Philobiblon: Yes, it is 'Trafalgar Day'

Friday, October 21, 2005

Yes, it is 'Trafalgar Day'

No prizes for guessing who is the subject of the Oxford Dictionary of National Biography's daily feature. (That link will only work for a couple of days.)

But I'd like to spare a thought for Nelson's poor wife (while Lady Hamilton gets to swan around in all of the glamorous reflected glory).

...Nelson married Frances Nisbet at Nevis on 11 March 1787. In June the Boreas sailed for home, soon followed by Mrs Nelson in a merchant ship. Nelson and his wife spent the next five years in England on half-pay, much of the time with his father in Norfolk. Frances, who had lived all her life in the West Indies, was severely tried by Norfolk winters in a draughty parsonage ...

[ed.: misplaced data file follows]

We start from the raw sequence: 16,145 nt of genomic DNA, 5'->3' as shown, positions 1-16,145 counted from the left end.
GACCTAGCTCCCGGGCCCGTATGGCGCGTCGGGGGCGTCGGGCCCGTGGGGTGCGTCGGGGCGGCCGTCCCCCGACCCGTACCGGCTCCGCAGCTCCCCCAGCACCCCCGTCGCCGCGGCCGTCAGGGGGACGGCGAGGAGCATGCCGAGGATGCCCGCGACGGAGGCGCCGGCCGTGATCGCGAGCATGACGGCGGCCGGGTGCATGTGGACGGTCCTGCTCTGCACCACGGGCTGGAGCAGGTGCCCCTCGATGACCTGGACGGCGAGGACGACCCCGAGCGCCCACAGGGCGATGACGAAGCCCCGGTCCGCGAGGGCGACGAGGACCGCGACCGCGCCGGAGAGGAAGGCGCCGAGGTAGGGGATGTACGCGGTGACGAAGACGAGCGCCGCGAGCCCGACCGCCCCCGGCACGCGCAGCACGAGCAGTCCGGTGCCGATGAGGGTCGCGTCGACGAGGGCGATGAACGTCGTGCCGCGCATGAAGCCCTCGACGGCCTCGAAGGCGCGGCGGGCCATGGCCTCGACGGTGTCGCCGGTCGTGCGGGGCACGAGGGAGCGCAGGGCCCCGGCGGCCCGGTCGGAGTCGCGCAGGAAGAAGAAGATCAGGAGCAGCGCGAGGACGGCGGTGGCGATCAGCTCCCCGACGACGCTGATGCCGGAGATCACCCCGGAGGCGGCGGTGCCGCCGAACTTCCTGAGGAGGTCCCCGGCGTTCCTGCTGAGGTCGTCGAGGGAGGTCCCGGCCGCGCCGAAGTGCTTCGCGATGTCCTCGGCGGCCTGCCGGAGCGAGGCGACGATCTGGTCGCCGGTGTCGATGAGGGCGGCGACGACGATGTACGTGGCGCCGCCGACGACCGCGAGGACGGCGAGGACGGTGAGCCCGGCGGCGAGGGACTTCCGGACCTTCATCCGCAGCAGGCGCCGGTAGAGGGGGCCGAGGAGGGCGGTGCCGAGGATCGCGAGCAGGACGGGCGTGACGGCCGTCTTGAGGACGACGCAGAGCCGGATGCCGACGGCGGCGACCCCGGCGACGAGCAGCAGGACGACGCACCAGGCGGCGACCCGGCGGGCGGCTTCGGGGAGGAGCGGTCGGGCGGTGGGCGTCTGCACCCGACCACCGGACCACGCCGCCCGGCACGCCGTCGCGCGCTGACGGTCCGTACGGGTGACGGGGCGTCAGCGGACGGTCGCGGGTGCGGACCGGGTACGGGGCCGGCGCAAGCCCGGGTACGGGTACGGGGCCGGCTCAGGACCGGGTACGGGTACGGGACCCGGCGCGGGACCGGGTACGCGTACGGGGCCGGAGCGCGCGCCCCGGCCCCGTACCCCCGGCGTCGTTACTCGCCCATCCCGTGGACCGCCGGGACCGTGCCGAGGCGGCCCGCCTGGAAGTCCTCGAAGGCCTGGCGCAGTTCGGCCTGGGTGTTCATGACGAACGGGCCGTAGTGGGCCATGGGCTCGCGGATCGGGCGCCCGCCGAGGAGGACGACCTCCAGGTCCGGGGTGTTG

[then he was a humble junior naval officer. By the time he was a national hero ...}

...In September [1802] Lady Hamilton had bought for him Merton Place, Surrey, and there he now settled with the Hamiltons. His relatives were frequent visitors, having swiftly deserted Lady Nelson and echoed Emma Hamilton's spiteful remarks about her; only his old father declined to break off relations with her. He died in 1802, and that summer Nelson and the Hamiltons went on a triumphal progress across England and south Wales.


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